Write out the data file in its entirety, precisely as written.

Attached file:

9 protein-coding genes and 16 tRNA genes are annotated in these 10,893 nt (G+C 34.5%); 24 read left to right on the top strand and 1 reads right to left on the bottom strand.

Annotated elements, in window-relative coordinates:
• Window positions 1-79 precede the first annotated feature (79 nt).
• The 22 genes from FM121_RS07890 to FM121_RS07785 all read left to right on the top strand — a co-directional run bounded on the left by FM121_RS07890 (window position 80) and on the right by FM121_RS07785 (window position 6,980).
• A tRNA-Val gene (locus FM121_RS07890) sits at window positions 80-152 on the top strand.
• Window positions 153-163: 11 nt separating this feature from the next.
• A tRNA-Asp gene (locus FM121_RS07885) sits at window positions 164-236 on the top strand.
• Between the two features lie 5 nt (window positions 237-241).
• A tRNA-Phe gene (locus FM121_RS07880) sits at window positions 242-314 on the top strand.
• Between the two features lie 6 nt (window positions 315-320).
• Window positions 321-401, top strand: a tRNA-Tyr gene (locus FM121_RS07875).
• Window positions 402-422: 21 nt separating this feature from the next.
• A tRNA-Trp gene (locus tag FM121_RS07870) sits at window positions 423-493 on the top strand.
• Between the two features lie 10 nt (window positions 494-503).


9 protein-coding genes and 16 tRNA genes are annotated in these 10,893 nt (G+C 34.5%); 24 read left to right on the top strand and 1 reads right to left on the bottom strand.

Annotated elements, in window-relative coordinates:
• Window positions 1-79 precede the first annotated feature (79 nt).
• The 22 genes from FM121_RS07890 to FM121_RS07785 all read left to right on the top strand — a co-directional run bounded on the left by FM121_RS07890 (window position 80) and on the right by FM121_RS07785 (window position 6,980).
• A tRNA-Val gene (locus FM121_RS07890) sits at window positions 80-152 on the top strand.
• Window positions 153-163: 11 nt separating this feature from the next.
• A tRNA-Asp gene (locus FM121_RS07885) sits at window positions 164-236 on the top strand.
• Between the two features lie 5 nt (window positions 237-241).
• A tRNA-Phe gene (locus FM121_RS07880) sits at window positions 242-314 on the top strand.
• Between the two features lie 6 nt (window positions 315-320).
• Window positions 321-401, top strand: a tRNA-Tyr gene (locus FM121_RS07875).
• Window positions 402-422: 21 nt separating this feature from the next.
• A tRNA-Trp gene (locus tag FM121_RS07870) sits at window positions 423-493 on the top strand.
• Between the two features lie 10 nt (window positions 494-503).